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Date Pits Tested as Antibiotic Replacement

by 5m Editor
7 April 2011, at 8:35am

DUBAI - Researchers at UAE University in Al Ain are testing the use of date pits to replace the antibiotics administered to chickens. The idea is so promising that the university is patenting the concept.

Date pits, it turns out, have significant ability to protect poultry against common ailments, said Ahmed Soliman Hussein, a professor of poultry nutrition at the department of arid-land agriculture at UAE University, reports The National of the United Arab Emirates.

Pits are inexpensive, since the UAE's date industry generates 50,000 tonnes of pits annually as by-products of processing.

And public health officials would welcome anything that can get the antibiotics out of food animals. The use of antibiotics in animal feed can encourage the growth of resistant strains of bacteria. And as dosage increases, so does the risk of the medicine remaining in the meat after slaughter.

Europe has banned the use of animal antibiotics as a preventive measure, allowing the drugs to be used only when animals are ill. The Centres for Disease Control in the US has urged the government there to do the same.

But the global poultry industry still uses an estimated 11,000 tonnes of antibiotics a year, according to Professor Hussein. "People are very worried about how many antibiotics we get from consuming animal feeds," he said.

He said early results from the date pit feed tests had been very promising. "When we compared the microbiology that protects the chickens against E. coli, Campylobacter, Shigella and Salmonella, we found a significant improvement," he said.

The UAE is one of the top five date-producing countries in the world, and pits that are not discarded are often sold by processing factories to farmers at "almost no cost", said Professor Hussein. They are fed to camels and cows, according to The National.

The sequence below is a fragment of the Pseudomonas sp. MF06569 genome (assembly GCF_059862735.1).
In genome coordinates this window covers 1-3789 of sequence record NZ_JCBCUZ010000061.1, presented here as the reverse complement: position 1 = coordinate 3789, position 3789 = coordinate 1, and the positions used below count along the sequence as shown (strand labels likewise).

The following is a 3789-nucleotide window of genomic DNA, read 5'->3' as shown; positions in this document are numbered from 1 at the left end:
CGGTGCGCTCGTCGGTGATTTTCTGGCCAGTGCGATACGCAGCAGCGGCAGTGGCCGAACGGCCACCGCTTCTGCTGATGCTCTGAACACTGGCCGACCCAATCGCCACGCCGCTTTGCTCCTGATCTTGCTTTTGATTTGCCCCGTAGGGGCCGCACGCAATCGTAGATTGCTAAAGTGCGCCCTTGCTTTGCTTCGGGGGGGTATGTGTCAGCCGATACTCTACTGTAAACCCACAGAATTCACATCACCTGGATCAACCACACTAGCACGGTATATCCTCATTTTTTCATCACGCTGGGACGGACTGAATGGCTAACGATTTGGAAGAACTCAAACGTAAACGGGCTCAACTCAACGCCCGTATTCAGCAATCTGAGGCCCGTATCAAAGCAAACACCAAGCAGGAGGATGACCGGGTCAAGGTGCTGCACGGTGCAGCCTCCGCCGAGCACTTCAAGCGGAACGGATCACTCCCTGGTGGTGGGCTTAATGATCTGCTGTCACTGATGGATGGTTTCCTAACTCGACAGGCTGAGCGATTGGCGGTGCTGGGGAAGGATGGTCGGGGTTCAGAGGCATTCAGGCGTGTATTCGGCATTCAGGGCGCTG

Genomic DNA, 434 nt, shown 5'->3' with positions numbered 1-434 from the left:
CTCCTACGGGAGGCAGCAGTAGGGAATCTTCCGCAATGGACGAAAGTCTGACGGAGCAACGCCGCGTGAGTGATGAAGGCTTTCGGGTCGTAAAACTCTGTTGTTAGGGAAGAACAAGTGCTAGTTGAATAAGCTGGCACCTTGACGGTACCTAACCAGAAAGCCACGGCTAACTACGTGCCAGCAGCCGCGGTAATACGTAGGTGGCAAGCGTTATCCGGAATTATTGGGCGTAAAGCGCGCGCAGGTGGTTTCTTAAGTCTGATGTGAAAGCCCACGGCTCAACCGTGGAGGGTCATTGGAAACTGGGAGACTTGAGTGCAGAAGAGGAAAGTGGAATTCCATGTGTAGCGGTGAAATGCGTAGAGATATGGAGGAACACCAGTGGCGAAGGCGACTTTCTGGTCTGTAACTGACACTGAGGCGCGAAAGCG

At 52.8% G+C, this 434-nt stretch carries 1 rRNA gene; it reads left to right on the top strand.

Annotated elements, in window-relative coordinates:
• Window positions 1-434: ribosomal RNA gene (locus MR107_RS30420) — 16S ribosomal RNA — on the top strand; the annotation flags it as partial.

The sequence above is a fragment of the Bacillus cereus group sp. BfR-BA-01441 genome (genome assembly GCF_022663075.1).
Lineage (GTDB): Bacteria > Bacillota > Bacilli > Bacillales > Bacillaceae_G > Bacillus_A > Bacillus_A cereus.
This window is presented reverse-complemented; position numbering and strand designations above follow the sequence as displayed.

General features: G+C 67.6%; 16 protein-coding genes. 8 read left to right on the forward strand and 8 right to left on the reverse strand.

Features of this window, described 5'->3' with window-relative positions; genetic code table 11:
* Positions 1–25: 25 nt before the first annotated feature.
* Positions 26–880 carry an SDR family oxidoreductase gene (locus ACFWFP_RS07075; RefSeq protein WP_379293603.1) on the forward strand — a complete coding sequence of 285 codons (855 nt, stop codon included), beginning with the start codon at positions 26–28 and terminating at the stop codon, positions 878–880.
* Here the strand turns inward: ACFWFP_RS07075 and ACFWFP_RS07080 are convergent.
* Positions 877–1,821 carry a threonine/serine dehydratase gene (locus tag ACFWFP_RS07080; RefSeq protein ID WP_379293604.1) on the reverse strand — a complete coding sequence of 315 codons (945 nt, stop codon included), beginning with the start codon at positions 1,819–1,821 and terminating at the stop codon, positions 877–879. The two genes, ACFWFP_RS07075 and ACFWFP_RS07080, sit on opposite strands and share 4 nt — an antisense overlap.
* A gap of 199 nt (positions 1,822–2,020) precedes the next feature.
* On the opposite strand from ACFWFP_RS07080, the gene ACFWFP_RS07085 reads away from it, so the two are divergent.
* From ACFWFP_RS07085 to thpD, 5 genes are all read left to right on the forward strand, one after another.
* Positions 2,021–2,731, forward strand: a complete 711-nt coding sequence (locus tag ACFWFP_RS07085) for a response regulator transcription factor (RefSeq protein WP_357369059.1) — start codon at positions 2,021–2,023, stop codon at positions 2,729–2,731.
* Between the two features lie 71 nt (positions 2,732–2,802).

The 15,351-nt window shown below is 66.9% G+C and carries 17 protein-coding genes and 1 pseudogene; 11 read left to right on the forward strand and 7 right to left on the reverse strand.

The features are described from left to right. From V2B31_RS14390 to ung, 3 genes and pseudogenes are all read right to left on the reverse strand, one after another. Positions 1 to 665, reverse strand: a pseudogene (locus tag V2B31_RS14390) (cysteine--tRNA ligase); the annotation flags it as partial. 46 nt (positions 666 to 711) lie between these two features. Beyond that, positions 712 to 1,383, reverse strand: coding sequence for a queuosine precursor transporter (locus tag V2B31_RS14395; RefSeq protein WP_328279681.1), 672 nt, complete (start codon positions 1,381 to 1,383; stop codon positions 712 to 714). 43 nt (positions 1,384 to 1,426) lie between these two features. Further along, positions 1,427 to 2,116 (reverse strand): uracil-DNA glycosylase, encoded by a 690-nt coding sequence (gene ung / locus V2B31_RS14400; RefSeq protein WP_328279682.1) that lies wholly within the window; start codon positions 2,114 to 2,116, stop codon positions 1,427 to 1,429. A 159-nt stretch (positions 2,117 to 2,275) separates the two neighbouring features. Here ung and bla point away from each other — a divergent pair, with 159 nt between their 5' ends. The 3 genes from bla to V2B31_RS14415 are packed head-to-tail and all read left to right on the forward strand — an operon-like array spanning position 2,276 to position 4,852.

For chicken producers, date pits make an attractive alternative to yellow corn, a main ingredient in animal feed. The UAE University researchers calculate that pits could be used to replace up to a fifth of the corn in chicken feed.

That would cut both costs and the use of growth-enhancing drugs.

The university is in the process of patenting its findings in the Emirates and in the US. Once that has been done, Professor Hussein says he will publish his study in academic journals. "First we'll patent it in the UAE, then begin looking to the GCC as a market," he said.

Because most animal feed is imported, replacing corn with date pits could save the poultry industry thousands of dirhams, Professor Hussein said during last week's Agribusiness Outlook Forum.

Feed constitutes 70 to 80 per cent of the cost of raising poultry, according to a poultry expert who manages a farm in Liwa.

Currently probiotics, antioxidants, vitamins and trace minerals are all added to chicken feed, along with antibiotics, to boost the birds' immunity and help them absorb more nutrients from their feed.

Still, it may be hard work to convince farms to swap their feed. Aref Mohamed Azazy, who manages a poultry farm in Sweihan, remains sceptical. "It might work in the labs, but putting findings to use in the field is something different" he said, adding that even antibiotics worked differently on the farm than in the lab.

His farms already limit antibiotic use to treatment rather than prevention of disease, he said, and stop even that at least three days before slaughter. "That way it clears the meat before it reaches the consumer."

The National's report concludes that in the UAE, managing poultry health can be tricky. Only a handful of farms breed their own animals; most import fertilised eggs from elsewhere. On Tuesday (5 April), the country's biggest poultry provider, Al Rawdha Poultry, said that part of the reason it had recently struggled to maintain egg and chicken meat supplies was a single unhealthy batch of breeding stock. The result has been 30,000 fewer fresh birds a day on supermarket shelves.